I work at a university, but I don't have a college degree. Not yet, anyway.
I have been a college student for all of my adult life. When I first enrolled at UMKC in 1995, I did so as a vocal music performance major. I lasted two semesters before my lack of piano skills and realization that I had no idea what I would do as a career with such a degree made me switch focus to computer science.
When I got a full-time job on campus, I took classes as I could, on weekends or during my lunch hours. Some I took online, before online classes were en vogue. With the help of Mr. Awesome, I racked up several semesters worth of computer science classes before I hit another stumbling block - I'm not good at math. Just thinking about that sort of problem-solving makes me hyperventilate. So with most of the computer classes under my belt, but just barely having passed Algebra I and needing four more advanced math classes to fulfill the degree requirement, I changed majors for a third time.
This time, I went not with a career-focused degree - I already had a good full-time job that was leading to a career - but instead picked a program of study that matched my interests - English Literature. Semester after semester, year after year, I chipped away at the degree requirements one by one. As an employee, I receive tuition assistance, but only for 6 credit hours per semester, so I never took more than that at a time.
I took classes I loved, and learned so much about books and authors I appreciate and admire. I had some inspiring instructors in the English program, and worked on interesting and challenging projects. I even got a grant to visit Washington, D.C. to present my work related to Charles Dickens and Hard Times.
As the list of requirements dwindled down, I finally could see the end of the road and over the last two years have been solidly focused on getting this thing done.
Then I hit a couple more road blocks.
First, the Arts and Sciences program requires three years of the same foreign language. If I'd taken three years of one language in high school, I would only need two. But stupid me - I took one year of German and two years of French. Quel stupide du moi. So I needed three years of college French to graduate.
I took the first semester as an evening class in 2006 at Maple Woods Community College. By time I really got my stuff together and enrolled in second year French, five years had passed and I barely remembered anything. But I pressed on, and with the help of an understanding teacher, I took second-year French during the evenings in Fall 2012. My very last class, then, for a degree, was third-year French. Unfortunately, it wasn't offered during a time that I could take it in Spring 2013, and while I could have tried to test out of the class (took the final as a pass/fail) I was not confident enough in my skills to put it all on the line like that. So this semester, Fall 2013, I was lucky enough to enroll in a section that met three days a week over my lunch break.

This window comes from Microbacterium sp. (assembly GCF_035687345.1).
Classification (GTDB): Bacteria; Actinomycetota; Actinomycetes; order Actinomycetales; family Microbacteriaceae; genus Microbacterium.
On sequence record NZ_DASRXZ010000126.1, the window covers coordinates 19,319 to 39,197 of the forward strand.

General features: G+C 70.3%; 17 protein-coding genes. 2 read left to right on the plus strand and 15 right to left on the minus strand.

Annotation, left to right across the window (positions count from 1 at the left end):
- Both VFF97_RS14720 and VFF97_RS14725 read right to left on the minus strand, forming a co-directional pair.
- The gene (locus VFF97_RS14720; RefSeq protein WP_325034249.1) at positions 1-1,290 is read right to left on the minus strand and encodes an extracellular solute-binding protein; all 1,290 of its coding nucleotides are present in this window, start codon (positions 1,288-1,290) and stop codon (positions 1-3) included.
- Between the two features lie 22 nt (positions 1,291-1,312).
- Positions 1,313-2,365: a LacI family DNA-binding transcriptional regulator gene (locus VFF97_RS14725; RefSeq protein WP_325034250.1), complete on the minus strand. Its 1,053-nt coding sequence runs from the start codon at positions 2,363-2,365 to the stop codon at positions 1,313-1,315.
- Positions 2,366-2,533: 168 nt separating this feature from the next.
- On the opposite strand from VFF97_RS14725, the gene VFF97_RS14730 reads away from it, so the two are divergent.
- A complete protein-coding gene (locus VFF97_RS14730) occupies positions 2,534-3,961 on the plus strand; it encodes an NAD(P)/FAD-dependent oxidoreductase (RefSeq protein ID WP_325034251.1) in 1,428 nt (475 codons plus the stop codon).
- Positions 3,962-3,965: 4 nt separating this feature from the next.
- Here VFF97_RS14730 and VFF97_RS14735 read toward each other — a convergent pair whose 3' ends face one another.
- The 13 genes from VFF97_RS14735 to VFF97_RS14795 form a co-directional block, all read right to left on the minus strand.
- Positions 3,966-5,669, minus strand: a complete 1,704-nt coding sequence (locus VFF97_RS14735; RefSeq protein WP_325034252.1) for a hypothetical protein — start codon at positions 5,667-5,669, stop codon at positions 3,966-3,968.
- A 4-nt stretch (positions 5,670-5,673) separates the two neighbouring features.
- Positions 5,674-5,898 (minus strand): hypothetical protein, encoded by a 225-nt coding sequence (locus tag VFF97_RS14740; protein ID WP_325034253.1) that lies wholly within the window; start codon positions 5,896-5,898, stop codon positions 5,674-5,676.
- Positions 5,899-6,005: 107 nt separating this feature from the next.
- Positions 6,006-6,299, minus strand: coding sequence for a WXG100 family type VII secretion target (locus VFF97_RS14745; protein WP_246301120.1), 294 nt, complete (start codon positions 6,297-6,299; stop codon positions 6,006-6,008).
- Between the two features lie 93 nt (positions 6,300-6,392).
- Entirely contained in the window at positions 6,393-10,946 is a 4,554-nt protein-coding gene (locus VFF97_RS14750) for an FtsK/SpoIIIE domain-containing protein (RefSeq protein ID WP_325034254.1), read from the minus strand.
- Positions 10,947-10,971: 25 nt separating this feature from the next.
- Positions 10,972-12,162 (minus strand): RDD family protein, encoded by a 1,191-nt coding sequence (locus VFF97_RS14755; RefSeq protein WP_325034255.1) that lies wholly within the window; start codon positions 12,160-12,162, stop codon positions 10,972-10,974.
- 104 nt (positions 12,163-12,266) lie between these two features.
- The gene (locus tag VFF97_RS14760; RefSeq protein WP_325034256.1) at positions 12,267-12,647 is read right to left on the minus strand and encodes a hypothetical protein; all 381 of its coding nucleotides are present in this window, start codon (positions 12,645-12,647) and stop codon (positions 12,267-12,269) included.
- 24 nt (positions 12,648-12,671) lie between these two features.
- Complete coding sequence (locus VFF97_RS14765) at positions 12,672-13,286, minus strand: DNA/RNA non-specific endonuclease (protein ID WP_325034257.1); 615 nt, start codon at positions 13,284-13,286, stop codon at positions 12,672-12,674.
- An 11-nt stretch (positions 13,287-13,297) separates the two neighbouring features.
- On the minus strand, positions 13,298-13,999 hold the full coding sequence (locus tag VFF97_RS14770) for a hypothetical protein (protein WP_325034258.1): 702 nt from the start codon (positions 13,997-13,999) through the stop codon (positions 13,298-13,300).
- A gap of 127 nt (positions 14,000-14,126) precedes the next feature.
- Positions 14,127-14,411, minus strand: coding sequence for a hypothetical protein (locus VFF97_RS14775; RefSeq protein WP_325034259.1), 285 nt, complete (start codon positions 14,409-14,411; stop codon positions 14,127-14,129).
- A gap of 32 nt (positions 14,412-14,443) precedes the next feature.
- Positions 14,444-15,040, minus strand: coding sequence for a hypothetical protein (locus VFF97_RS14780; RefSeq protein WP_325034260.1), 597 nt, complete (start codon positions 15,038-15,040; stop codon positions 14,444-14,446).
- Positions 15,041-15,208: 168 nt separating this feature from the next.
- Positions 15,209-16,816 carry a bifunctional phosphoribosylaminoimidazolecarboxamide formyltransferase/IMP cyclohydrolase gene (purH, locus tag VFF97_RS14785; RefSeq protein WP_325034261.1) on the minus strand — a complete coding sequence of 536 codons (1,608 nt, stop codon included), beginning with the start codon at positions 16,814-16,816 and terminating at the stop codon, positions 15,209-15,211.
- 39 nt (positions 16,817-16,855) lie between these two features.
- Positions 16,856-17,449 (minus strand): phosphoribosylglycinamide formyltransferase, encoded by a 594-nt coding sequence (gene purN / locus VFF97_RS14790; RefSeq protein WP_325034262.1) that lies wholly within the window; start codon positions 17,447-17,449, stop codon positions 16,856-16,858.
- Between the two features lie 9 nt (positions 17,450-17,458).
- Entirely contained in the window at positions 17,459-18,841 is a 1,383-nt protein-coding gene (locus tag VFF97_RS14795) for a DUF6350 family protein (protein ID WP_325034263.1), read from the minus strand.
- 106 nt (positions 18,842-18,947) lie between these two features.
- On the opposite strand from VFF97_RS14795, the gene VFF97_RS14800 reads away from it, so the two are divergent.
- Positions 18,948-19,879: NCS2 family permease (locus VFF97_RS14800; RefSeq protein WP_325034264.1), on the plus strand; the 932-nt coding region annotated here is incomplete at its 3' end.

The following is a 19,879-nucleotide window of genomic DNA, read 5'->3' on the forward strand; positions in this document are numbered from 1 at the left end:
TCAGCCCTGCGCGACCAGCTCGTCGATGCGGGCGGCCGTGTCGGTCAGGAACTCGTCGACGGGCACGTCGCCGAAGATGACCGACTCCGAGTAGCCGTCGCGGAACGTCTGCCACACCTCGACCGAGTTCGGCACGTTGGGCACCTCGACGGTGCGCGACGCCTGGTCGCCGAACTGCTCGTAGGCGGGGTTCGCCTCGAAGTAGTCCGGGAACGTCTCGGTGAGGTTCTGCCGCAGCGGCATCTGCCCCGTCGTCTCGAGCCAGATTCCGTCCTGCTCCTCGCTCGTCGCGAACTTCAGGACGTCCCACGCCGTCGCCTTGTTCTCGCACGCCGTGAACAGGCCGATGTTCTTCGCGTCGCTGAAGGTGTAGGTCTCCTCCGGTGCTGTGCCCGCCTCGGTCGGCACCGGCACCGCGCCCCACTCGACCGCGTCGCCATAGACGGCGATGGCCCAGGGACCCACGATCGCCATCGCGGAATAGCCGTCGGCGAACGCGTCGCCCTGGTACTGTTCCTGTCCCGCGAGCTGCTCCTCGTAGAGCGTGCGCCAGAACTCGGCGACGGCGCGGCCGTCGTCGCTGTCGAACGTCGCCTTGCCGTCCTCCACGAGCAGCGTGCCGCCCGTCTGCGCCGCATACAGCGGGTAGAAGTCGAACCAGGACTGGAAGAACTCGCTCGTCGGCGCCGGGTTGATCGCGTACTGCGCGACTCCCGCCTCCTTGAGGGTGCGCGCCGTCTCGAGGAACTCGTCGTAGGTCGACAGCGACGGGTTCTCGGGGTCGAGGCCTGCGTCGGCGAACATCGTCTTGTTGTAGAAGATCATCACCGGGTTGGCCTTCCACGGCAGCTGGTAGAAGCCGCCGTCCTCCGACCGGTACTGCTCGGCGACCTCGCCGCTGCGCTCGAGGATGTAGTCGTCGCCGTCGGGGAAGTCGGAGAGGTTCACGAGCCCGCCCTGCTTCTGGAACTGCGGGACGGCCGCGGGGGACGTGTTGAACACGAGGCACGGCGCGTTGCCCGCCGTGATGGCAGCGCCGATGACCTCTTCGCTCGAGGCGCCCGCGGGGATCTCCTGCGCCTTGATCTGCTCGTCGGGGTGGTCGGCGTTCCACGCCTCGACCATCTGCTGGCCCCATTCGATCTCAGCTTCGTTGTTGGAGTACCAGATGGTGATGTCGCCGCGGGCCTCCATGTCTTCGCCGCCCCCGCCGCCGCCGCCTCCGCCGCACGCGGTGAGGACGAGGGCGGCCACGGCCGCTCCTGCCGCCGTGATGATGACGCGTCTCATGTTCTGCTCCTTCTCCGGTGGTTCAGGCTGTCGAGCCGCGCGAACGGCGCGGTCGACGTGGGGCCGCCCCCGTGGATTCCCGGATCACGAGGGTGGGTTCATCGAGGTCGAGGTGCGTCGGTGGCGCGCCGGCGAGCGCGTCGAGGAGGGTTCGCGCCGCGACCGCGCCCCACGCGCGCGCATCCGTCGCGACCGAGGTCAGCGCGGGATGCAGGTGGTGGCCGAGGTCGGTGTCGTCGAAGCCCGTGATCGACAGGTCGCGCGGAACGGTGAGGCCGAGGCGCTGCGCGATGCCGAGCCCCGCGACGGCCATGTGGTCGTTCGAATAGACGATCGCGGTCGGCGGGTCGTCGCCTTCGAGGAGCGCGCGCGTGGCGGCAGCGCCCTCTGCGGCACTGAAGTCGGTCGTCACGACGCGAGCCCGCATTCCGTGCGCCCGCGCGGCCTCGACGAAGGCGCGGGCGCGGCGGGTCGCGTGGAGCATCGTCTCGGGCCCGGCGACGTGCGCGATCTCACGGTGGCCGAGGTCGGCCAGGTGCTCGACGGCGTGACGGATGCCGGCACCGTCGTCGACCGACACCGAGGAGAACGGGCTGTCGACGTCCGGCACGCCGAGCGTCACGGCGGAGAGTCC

I took my final exam today. I am confident that I passed, and can finally say that J'adore le langue français, mais il est très difficile pour moi. Je voudrais continuer à apprendre, cependant. D'ailleurs...
Now the second road block.
To fulfill a lab-science course, I took geology at Maple Woods in 2008. I couldn't find a course at UMKC that met during my required times, and this one met after work close to my house. I transferred the credit to UMKC and went on my merry way. Then I learned about something called the UMKC Residency Requirement, which states that a student's last 30 consecutive credit hours must come from UMKC. Since transferring the lab-sciences course, my last 29 consecutive credits have been from UMKC. I am one consecutive credit hour short of fulfilling that requirement. Mind you - I am not short of UMKC credit hours at all - far from it. I probably have enough accumulated UMKC credits to graduate twice. But my last 30 consecutive did not come from UMKC. Just my last 29.
So I have written a heartfelt appeal to the committee that reviews such matters, and have been assured that they will take the matter under advisement in the next four to six weeks.
Good gravy again.
Commencement - that is, the whole thing where graduates walk in robes and hats and all that - is this Friday. Therefore, while I have all the required courses out of the way, while I have taken all the necessary exams, while I have completed the capstone course for my major signifying that I am indeed a scholar of English Literature, I am not sure if I will legitimately graduate for four to six weeks.
But you know what? I don't care.
Because I'm going to walk in the commencement ceremony anyway.
I bought the cap and gown and tassel today (which, by the way, was yet another road block, as they were all out of my size and I had to go short on the robe - no heels for me). And on Friday afternoon, instead of going to lunch, or class, or to get coffee, I am going to put on that regalia and walk in my graduation.
It's been almost 20 years. A lot has happened since I first started college...
Bill Clinton met Monica Lewinsky. The DVD was invented. Michael Jordan played baseball, then had a repeat of the 3-peat, then retired.
The iPod, iPhone, Furby, hybrid car, and Viagra were all invented.
Google and YouTube and Facebook and Twitter all exploded all over our lives.
The World Trade Center towers were there, then they weren't, and they were replaced with a new normal.
They cloned animals. The human genome was sequenced.
We had pets come and go. We had cars come and go. We bought a house. We got married. We traveled. We gained and lost weight. We pursued interests, then pursued different interests, then pursued different interests.
Lots of life and love and laughter happened in the last nearly-20 years.
And on Friday, I am graduating.
It's never too late, people. It's never, ever too late.